How to Trade the Incoming Tide


Growing up in Florida, I remember my Dad waking me up in the early hours of the day so we could catch the right tide. The key to success was being at the right place at the right time for the current tide.

The incoming tide would cover the shallow areas bringing in all good things; nutrients, crabs, bait fish, followed by the larger fish looking for a bite. When timed right, you could fill up your cooler in a fairly short time.

Trading the stock market is no different. Looking at the past few weeks, we’ve been experiencing a dead tide, where the market chugs sideways and the currents are at a stand still. This is the time you want to head back to the dock and grab a beer.

For the indexes, use the 4ema as your tidal indicator. When the market is trading under the 4ema it’s an outgoing tide, when the market is trading over the 4ema it’s an incoming tide. You can review market timing models for more information on measuring market breadth.

Looking at the chart above, you can see tides switch in March. The market was moving sideways and then made a decisive move downward. After a healthy correction the tide turned and money started flowing back in pushing it higher.


In last week’s post “Chop Fest 2011”, we looked at the Slow STO indicator. A move below 20 on this would offer some over sold opportunities. This signal must be accompanied with a breadth thrust from StockBee’s daily indicator ( Stocks Up 4% or Greater ). We’re looking for a day with 300 or more stocks up 4% or more before moving back into the market.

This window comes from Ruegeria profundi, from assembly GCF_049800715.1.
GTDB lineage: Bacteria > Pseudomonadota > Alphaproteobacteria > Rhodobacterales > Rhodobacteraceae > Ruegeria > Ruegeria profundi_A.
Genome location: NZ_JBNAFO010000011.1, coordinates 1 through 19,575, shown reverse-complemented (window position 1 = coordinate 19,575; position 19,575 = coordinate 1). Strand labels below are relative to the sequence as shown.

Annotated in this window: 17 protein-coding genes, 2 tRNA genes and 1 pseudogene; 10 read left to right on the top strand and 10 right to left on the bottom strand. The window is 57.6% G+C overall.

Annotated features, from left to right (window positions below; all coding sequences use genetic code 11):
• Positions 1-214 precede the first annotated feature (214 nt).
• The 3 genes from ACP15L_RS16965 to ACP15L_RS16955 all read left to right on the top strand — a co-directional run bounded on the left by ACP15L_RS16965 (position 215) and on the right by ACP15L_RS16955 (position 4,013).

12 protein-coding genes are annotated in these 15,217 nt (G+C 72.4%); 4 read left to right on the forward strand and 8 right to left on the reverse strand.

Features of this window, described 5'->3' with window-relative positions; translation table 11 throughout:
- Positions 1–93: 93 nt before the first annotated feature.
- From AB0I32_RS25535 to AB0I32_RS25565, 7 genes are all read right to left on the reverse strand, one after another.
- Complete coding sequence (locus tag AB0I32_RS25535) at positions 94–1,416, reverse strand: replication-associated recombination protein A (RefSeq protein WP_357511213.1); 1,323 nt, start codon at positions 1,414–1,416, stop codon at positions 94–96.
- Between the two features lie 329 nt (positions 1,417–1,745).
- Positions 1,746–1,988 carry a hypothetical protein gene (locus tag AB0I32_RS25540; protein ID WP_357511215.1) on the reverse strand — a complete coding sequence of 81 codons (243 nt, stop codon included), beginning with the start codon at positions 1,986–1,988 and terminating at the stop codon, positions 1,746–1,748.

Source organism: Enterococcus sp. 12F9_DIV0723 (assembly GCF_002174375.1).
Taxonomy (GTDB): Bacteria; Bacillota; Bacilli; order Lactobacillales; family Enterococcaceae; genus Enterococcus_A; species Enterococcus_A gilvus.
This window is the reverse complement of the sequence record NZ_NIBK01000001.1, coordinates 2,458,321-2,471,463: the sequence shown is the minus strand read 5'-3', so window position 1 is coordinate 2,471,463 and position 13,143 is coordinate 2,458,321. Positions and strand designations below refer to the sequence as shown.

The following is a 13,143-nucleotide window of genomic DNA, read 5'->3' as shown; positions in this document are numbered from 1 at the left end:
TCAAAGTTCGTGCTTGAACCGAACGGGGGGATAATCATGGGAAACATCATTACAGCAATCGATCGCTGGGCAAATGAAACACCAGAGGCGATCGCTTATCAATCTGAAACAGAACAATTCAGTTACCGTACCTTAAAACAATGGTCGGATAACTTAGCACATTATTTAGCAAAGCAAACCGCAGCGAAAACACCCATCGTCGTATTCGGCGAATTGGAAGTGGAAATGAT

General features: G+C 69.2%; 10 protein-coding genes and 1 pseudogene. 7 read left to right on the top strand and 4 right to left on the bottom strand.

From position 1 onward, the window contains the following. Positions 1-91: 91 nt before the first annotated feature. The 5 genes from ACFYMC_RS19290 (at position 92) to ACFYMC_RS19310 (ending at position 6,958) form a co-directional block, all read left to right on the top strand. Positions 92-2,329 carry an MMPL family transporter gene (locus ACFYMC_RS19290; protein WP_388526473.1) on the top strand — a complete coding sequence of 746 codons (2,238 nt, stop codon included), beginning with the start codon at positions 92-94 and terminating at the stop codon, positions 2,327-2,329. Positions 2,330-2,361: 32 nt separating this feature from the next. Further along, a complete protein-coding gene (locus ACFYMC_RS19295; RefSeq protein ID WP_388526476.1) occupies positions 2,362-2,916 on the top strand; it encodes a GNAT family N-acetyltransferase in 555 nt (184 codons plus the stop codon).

For StockBee members, the 10 day ratio on the market monitor is another useful tool.

Many of the low float, high earnings, high momentum type stocks will move 10 to 20% in just a few days. With this in mind, look for a move below 1 as the market corrects and then look for entries as it begins to move back up. The new leaders emerge early. This allows you to catch them as they are breaking out in the first few days of a new move.

Looking at the table, you can see two thrust days on 3/18 and 3/21. The 10 day ratio dropped to .53 and then started moving back up to .75.

Another tool you can use is the Bullish Percent Index. CKBergin over at StockBee got me hooked on this P&F based indicator. The Bullish Percent Index is bullish when the daily value crosses over the ten day moving average.


In the end, we’re looking for a way to know when the market tides switch from outgoing to incoming. On the incoming tide, we can catch some significant moves off newly formed bases on the highest quality stocks out there.

With this post you have some tools to read the tides of the market, now it’s up to you to find the best places to fish and land a few big ones on the market’s next move.

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